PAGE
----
I have had the privilege to be invited to many campuses to speak about strategies for incorporating a collegial-mindset within the university. A campus culture that values collegiality and civility is among the most important contributions a university can make. Academic departments recognize the desirability of a collegial environment for faculty members, students, and professional employees and that such an environment should be maintained and strengthened throughout the university. In an environment enhanced by trust, respect, and transparency faculty members can be revivified so that they can play an active and responsible role in academic matters. A collegial relationship is most effective when peers work together to carry out their duties and responsibilities in a professional manner.
Universities are one of the last bastions where people can share divergent ideas and thoughts. In fact, both shared governance and academic freedom are endemic to sharing knowledge – with students as well as with colleagues and peers. Collegiality does not impinge on the freedom of faculty members to make their views known.
What we strive for in the academy is a healthy and respected sharing of ideas and concepts where people feel free to express their divergent and oftentimes conflicting views. In fact, many historians consider this concept to be one of the hallmarks of higher education. We most certainly do not want affable Babbitts mimicking everything that a senior faculty member subscribes to or thinks. What we do want is dissent – more specifically, positive dissent. One of the dominant characteristics of higher education in that professors have opportunities to express their ideas openly and unafraid of castigation in the form of petty reprisals of a personal nature. Discussions may be passionate. Discussions may become heated. But, discussions should never become mean, nasty, or vindictive. Professionals may disagree, express their thoughts ardently, but never vindictively or personally.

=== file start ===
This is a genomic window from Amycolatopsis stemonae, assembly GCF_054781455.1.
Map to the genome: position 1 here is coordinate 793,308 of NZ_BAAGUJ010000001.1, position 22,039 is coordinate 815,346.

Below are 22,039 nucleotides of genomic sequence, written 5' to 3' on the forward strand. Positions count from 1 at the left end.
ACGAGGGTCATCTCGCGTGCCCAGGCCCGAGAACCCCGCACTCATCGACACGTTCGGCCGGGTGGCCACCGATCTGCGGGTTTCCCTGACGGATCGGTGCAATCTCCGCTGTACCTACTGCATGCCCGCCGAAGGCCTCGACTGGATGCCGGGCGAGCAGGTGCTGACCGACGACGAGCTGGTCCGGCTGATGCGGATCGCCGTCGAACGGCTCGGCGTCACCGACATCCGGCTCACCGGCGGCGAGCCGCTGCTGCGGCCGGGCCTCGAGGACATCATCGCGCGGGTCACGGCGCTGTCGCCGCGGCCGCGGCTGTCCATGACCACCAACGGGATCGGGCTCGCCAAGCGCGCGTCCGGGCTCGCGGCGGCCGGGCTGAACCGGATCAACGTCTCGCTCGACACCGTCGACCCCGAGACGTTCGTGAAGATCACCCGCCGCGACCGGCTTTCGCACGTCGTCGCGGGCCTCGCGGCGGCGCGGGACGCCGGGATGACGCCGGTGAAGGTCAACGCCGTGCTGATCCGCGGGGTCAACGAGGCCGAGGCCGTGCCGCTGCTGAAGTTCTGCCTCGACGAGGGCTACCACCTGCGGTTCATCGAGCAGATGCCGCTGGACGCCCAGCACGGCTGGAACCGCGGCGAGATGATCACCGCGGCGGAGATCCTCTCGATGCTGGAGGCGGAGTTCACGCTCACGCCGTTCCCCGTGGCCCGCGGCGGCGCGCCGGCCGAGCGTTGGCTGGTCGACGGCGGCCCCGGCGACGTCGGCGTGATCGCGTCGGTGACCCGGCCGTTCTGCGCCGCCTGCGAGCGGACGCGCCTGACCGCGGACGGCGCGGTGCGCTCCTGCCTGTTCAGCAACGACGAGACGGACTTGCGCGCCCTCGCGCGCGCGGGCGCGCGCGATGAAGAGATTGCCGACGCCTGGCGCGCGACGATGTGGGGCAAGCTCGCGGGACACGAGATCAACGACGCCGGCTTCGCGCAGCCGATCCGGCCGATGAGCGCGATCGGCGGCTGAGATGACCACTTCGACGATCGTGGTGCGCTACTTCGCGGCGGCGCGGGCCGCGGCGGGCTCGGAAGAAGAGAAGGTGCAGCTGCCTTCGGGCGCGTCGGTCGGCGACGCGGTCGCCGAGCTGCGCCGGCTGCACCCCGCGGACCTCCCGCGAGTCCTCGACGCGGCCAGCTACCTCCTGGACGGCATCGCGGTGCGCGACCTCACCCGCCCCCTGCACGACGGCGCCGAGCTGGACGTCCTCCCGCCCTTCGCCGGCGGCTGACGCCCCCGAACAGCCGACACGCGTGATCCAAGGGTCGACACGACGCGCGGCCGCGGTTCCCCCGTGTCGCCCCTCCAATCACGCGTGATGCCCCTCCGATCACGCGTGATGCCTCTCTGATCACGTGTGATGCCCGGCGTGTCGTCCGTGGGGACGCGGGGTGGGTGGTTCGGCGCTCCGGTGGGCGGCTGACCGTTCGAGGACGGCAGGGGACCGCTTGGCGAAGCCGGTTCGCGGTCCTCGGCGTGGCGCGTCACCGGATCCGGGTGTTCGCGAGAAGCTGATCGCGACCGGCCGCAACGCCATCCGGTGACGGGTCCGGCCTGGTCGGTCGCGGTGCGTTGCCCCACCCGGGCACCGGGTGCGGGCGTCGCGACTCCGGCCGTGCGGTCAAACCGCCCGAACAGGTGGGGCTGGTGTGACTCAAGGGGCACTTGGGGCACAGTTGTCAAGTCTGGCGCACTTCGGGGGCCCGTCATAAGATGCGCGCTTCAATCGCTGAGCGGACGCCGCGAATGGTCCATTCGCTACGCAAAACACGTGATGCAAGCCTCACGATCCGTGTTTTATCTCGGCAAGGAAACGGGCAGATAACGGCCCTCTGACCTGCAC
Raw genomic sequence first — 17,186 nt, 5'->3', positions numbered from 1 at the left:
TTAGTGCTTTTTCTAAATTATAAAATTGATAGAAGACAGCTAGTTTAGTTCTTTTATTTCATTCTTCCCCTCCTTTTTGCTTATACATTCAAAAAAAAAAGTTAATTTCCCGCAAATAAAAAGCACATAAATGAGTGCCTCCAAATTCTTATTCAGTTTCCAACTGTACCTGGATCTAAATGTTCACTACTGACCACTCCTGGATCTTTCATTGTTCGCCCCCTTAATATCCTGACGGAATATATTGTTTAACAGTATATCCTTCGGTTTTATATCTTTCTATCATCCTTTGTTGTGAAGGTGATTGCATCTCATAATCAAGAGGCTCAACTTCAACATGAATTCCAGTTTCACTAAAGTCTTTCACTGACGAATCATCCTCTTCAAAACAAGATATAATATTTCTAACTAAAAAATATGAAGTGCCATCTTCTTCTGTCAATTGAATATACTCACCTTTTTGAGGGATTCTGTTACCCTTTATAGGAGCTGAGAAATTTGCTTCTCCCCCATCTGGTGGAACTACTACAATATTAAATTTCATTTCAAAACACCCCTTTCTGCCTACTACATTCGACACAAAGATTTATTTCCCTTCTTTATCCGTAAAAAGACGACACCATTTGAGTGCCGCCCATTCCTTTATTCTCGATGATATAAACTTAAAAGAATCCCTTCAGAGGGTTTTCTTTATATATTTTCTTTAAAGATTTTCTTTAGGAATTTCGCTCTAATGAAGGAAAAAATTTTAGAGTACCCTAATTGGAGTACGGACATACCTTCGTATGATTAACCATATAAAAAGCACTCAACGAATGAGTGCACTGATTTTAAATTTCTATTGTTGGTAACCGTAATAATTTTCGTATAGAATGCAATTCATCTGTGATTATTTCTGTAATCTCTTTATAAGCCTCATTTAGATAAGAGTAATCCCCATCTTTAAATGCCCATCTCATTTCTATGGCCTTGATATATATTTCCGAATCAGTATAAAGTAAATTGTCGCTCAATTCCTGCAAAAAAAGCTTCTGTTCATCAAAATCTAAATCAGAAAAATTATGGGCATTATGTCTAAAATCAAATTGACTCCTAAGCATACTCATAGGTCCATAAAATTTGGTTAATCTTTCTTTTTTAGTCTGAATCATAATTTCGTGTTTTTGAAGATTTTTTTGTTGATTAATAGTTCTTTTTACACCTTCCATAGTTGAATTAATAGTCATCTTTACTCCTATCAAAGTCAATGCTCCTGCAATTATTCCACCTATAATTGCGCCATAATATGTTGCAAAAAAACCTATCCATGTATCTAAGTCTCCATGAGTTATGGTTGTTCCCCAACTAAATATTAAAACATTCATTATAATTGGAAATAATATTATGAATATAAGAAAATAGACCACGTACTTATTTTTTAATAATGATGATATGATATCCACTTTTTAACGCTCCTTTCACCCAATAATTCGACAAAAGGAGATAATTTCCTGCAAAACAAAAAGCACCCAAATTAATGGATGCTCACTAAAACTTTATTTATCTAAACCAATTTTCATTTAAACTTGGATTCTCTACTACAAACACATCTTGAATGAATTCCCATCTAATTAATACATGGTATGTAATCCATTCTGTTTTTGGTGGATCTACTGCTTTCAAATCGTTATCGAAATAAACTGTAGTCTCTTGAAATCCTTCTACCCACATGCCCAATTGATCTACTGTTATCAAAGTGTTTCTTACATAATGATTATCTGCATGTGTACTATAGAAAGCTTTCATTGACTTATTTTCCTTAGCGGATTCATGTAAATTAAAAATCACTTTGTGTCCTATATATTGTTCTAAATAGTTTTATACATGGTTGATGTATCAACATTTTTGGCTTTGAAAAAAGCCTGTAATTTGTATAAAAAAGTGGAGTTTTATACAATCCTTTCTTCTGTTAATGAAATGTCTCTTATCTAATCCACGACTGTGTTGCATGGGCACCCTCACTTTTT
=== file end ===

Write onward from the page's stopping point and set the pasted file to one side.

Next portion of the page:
Facilitating a culture of collegiality can be the synergistic agent of good relationships among members of a department – which all too often is severely missing. The clarion call can be agree to disagree with being disagreeable! It is clear that constructive arguments over ideas – but not personal arguments over ideas—drive greater performance and creativity. It is important for the department chair as well as other faculty members in the department to deal with and, as stridently and quickly as necessary, address the malefactors on the staff.
Contagion from uncivil and venomous faculty members can create significant short-term and long-term threats to the department. They become a ubiquitous presence that stifles the culture and productivity in a department. However, when people engage in disagreements over ideas in an atmosphere of mutual trust and respect, they develop stronger ideas and perform better. The end product is often superior to one person working alone in isolation. Working on a solution to a problem in an environment built on trust, reverence, and civility can awaken people from their self-afflicted torpor and enable them to contribute a meaningful resolution to a quandary.
Robert E. Cipriano is professor emeritus in the Department of Recreation and Leisure Studies at Southern Connecticut State University. His latest book Facilitating a Collegial Department in Higher Education: Strategies For Success was published by Jossey-Bass in 2011. Contact him at: firstname.lastname@example.org
Join Robert Cipriano for Fostering a Collegial Environment: Guidelines for the Department Chair, a live online seminar coming Sept. 18. LEARN MORE »